Wu-Tang Clan – Enter the Wu-Tang (36 Chambers)
Released: 9 November 1993
Can a dream-team actually work? If you had a star player at every position in basketball, egos would surely kick in, and ball-hogging would likely take place. No? Sure, it’s fun to see an All-Star game where the best players compete, but even then one can see the players’ egos kicking in as they opt for highlight dunks and half court shots instead of running an offense.
This takes me to the Wu-Tang Clan. A group composed of super-lyricists and arguably the best producer to ever touch keys, the RZA. Rapper-wise, Wu-Tang is composed of: Method Man, Raekwon, GZA, Ghostface Killah, Inspectah Deck, U-God, Ol Dirty Bastard, and Masta Killa.
ODB’s Influence (R.I.P ODB)
ODB, along with Method Man, added wild character to the crew coupled with unpredictable, uncanny flows. ODB is remembered as one of the most unique and charasmatic characters to ever grace Hip-Hop.
Masta Killa was the mentor and U-God is considered the weakest. However, Raekwon, GZA, Ghostface Killah, Method Man, and Inspectah Deck are all advanced rappers, all having a classic solo album to their name (Raekwon with Only Built 4 Cuban Linx, GZA with Liquid Swords, Method Man with Tical, and Ghostface with Ironman and Supreme Clientele; and while Inspectah Deck cannot boast a solo classic, he spat some of the best verses on 36 Chambers including verse 2 on “C.R.E.A.M” and verse 3 on “7th Chamber”
Can a team composed of superb talents mesh well and succeed without stepping on each other’s feet? Wu-Tang Clan certainly proved so.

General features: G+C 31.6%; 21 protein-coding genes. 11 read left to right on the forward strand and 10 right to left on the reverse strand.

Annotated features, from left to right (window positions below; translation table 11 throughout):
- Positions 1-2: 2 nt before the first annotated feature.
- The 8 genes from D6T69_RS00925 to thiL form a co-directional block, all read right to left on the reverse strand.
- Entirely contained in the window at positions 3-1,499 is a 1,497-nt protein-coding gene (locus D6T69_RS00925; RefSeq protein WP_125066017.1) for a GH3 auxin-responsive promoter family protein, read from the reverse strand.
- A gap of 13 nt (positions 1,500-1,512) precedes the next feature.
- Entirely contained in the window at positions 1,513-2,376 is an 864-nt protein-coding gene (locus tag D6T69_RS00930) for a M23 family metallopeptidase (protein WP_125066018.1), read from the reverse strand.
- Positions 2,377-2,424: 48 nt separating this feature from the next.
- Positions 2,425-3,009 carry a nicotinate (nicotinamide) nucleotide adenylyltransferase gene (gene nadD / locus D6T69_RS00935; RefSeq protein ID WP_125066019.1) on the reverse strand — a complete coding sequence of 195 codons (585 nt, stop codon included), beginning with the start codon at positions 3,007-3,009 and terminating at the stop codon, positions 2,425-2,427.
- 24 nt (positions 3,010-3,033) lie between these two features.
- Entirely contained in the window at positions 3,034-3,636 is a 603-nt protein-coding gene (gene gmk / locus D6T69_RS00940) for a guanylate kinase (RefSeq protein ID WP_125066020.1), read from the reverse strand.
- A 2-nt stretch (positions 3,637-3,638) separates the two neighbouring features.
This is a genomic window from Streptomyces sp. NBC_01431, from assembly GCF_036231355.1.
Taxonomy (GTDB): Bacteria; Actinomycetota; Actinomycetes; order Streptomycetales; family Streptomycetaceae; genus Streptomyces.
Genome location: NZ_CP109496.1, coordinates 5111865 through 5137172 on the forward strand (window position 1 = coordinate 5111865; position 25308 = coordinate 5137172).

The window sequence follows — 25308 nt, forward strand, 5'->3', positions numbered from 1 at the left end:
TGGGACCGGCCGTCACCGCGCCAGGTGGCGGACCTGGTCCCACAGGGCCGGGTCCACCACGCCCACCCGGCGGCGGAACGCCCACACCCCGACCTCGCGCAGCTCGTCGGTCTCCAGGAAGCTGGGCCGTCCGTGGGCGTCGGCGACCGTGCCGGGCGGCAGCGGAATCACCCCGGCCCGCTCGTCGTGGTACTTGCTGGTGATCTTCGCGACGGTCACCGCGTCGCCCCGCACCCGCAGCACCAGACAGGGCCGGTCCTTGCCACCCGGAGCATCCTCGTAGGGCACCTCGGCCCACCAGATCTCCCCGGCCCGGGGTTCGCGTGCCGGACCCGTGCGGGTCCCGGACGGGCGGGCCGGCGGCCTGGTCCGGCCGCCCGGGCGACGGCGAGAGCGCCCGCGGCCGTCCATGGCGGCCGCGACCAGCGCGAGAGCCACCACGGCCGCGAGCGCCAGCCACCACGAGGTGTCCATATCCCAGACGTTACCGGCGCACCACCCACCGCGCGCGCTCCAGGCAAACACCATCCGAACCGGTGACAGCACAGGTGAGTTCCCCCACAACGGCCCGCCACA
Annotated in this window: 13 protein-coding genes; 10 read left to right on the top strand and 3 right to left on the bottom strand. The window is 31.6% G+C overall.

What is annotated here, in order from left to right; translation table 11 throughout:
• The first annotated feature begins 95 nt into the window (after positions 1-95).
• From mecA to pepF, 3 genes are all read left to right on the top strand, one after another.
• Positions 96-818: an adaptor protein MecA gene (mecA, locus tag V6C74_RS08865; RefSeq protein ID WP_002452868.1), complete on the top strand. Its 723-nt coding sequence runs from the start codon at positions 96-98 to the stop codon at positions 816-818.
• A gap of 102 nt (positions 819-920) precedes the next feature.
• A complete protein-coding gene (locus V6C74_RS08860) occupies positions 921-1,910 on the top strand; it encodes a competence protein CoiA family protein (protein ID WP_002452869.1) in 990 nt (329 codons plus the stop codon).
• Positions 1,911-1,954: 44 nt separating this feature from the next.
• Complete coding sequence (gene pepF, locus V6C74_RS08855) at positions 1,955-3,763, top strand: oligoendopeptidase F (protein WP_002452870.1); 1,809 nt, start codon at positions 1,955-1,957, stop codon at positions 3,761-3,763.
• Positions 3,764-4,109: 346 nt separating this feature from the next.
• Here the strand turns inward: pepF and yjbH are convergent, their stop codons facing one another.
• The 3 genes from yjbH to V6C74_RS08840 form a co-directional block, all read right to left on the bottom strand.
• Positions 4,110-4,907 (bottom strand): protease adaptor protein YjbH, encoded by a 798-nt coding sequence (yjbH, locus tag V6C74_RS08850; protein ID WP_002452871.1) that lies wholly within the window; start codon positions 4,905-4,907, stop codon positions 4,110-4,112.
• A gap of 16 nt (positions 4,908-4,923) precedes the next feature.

Bring Da Ruckus: 5/5
Shame On A Nigga: 5/5
Clan In Da Front: 4.75/5
7th Chamber: 5/5
Can It All Be So Simple: 4.25/5
Da Mystery of Chessboxin’: 4.5/5
Wu-Tang Clan Ain’t Nothin To Fuck Wit: 5/5
Method Man: 5/5
Protect Ya Neck: 5/5
7th Chamber Part II: 3.75/5
4.77/5 A staple in Hip-Hop History
Every song hits hard, from the vivid “Tearz” to the commercially successful C.R.E.A.M to the no hook, pure spitting “7th Chamber“. This Rap super-crew has dished out more classic albums (including solo work) than any other Hip-Hop history (rivaled only by NWA and Outkast). 36 Chambers itself is gritty, laced with grimy RZA production. Street mafioso lyricist of the 90s like Raekwon and Ghostface thrived on this type of production. Meanwhile listeners are treated to entirely different, flamboyant flavors from ODB and Method Man, bringing energy and a left-field approach. GZA, perhaps the most talented lyricist of the bunch, is the best fit for RZA’s production as head of the group.
While Nas’ illmatic seems almost untouchable in terms of behemoth East Coast classic Rap albums, the Wu-Tang Clan’s 36 Chambers might have surpassed illmatic. Each member of this supergroup provides a classic verse on at least one song and there are no weak verses or bars on this album – an amazing feat. Til this day, the Wu-Tang Clan is still putting out new work and challenging material (see: Raekwon’s Only Built 4 Cuban Linx 2 and Ghostface Killah’s Apollo Kids, ).
And Wu-Tang Clan still ain’t nuthin ta fuck wit.